Last year Congress used a legislative sleight of hand to open the Coastal Plain of the Arctic National Wildlife Refuge to oil exploration and development. There was little discussion or debate about the hastily crafted bill which makes some wild assumptions about potential revenues and misstates the scale of development and its potential impacts. In this presentation Ken Whitten will discuss Arctic Refuge leasing in the context of other oil and gas programs on the North Slope and illustrate the Refuge’s key significance as part of a larger conservation system protecting the Porcupine Caribou Herd and other wildlife.

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Nov
10
9:00 AM09:00

1st Saturday of Fairbanks FeederCount

Help the Alaska Songbird Institute and Arctic Audubon Society with the Fairbanks FeederCount. Just watch your bird feeder and record your sightings on 3 Saturdays throughout the winter (or within a week of the official count date). If you are unavailable for one or two dates, you can submit data for just the date(s) you are available. After March 3, turn in your data sheet to the Alaska Songbird Institute. Download a counter’s packet HERE.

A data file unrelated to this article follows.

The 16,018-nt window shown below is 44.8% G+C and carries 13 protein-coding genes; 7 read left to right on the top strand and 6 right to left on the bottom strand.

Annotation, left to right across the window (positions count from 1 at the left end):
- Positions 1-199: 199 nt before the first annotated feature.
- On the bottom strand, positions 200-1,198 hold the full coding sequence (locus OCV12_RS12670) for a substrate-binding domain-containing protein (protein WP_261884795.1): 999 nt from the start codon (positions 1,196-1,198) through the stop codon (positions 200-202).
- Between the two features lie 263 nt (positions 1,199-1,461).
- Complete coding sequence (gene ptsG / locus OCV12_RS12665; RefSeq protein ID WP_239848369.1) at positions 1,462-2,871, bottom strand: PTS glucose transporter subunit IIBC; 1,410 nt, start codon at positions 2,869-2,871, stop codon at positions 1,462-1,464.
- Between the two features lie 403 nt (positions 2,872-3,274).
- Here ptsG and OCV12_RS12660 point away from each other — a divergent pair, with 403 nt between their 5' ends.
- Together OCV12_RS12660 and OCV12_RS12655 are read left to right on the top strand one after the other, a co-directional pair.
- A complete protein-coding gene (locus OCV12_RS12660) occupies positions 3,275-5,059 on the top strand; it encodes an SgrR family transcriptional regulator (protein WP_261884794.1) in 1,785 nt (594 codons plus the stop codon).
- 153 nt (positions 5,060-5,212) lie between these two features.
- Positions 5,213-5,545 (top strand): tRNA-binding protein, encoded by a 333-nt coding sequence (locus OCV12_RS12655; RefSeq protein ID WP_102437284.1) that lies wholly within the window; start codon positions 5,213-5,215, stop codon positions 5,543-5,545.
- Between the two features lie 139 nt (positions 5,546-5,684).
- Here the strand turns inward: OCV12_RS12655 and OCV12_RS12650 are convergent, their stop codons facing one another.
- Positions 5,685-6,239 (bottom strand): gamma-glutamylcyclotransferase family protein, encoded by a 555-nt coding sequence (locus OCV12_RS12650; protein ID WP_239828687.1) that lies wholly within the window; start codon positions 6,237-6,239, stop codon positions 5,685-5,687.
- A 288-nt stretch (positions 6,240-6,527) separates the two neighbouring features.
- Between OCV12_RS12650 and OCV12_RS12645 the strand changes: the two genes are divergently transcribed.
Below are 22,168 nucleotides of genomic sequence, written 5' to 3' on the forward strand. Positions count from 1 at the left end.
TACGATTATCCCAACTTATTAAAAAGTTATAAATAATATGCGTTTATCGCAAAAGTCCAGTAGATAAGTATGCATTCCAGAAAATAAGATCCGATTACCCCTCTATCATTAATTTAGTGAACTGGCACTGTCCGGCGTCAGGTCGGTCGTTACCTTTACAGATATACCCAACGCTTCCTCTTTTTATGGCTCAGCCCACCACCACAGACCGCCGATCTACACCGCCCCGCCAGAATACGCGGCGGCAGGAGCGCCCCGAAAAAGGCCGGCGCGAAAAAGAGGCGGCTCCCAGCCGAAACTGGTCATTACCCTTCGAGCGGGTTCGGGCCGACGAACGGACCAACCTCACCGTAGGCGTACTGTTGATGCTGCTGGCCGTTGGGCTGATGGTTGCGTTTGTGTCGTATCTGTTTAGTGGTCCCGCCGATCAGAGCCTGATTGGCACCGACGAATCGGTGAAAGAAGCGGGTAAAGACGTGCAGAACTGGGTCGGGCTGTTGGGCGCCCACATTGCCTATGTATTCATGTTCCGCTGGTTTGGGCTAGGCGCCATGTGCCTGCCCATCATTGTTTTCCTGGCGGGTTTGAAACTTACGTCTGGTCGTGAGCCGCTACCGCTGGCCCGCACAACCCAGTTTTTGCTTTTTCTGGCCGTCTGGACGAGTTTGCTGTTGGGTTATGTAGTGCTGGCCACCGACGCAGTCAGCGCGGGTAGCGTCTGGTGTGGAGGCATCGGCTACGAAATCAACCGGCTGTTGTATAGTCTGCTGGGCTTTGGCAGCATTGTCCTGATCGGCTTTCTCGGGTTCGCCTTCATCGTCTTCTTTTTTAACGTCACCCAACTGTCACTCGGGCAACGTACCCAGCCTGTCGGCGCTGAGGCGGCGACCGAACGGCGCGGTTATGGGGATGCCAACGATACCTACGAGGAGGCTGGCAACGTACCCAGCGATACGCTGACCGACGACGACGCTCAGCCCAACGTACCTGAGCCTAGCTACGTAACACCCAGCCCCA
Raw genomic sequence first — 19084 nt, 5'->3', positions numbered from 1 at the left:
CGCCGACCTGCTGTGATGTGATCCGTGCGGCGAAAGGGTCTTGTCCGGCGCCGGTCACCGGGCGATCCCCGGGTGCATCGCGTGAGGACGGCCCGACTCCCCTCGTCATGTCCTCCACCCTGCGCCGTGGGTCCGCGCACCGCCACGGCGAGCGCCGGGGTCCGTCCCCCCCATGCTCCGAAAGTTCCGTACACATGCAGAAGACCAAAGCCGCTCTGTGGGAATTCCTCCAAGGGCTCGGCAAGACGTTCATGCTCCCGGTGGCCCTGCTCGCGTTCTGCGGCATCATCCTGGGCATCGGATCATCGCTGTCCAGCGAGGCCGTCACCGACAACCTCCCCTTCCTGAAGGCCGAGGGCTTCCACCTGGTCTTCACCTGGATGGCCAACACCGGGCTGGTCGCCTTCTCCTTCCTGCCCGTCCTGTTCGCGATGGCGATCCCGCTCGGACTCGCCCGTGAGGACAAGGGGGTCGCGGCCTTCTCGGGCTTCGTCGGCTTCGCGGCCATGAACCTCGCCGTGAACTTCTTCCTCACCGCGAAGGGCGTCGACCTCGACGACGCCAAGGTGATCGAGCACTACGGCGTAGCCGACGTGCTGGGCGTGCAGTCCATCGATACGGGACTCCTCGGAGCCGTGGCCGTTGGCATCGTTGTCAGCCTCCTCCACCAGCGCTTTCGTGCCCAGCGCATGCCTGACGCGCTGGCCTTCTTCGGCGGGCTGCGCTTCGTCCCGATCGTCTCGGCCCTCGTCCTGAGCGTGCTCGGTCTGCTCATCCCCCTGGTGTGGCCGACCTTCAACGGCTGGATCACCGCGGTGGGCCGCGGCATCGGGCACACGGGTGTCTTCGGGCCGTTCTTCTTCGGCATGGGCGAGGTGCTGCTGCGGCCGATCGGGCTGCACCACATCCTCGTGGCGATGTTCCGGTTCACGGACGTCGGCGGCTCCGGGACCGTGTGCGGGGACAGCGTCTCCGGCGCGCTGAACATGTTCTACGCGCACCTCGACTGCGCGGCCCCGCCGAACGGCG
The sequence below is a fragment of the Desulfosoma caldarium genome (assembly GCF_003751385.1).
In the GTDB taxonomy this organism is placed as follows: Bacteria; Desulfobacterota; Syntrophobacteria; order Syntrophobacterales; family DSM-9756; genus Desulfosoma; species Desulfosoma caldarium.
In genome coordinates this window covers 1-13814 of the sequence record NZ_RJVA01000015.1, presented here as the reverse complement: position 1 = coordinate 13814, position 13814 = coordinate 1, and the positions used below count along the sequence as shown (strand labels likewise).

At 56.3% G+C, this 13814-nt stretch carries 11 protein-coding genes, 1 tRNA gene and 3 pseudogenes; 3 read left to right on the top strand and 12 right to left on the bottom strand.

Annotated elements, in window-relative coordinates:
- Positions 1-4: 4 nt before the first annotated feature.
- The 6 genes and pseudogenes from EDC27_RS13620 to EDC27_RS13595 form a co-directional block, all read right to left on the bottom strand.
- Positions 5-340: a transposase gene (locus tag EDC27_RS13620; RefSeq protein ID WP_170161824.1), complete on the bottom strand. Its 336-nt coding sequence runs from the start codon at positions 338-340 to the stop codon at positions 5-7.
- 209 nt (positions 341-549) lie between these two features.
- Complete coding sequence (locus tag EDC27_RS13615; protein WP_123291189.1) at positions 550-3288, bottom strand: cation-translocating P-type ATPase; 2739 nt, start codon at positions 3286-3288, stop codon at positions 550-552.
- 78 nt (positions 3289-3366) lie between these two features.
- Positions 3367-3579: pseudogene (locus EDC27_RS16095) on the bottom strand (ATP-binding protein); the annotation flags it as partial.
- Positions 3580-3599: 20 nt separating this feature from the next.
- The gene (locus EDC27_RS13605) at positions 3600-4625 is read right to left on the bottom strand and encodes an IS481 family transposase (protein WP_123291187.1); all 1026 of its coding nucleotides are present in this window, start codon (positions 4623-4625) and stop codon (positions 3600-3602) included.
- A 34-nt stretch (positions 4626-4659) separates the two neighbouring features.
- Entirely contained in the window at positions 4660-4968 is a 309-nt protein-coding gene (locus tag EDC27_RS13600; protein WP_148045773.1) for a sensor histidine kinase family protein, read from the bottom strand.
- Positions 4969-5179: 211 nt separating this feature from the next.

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Oct
9
7:00 PM19:00

Experience the Sights and Sounds of a Day on the Platte River with 320,000 Sandhill Cranes

A presentation at the Noel Wien Library by Ron Teel for Arctic Audubon Society.

See and hear some of the 320,000 Sandhill Cranes one day on the Platte River in Nebraska. Learn about the importance of the Platte River for the survival of the Sandhill Cranes. Get information to plan YOUR trip in March to experience this amazing migration. See other birds in Nebraska in the spring.

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May
19
8:00 AM08:00

Songbird Identification & Birding By Ear Field Trip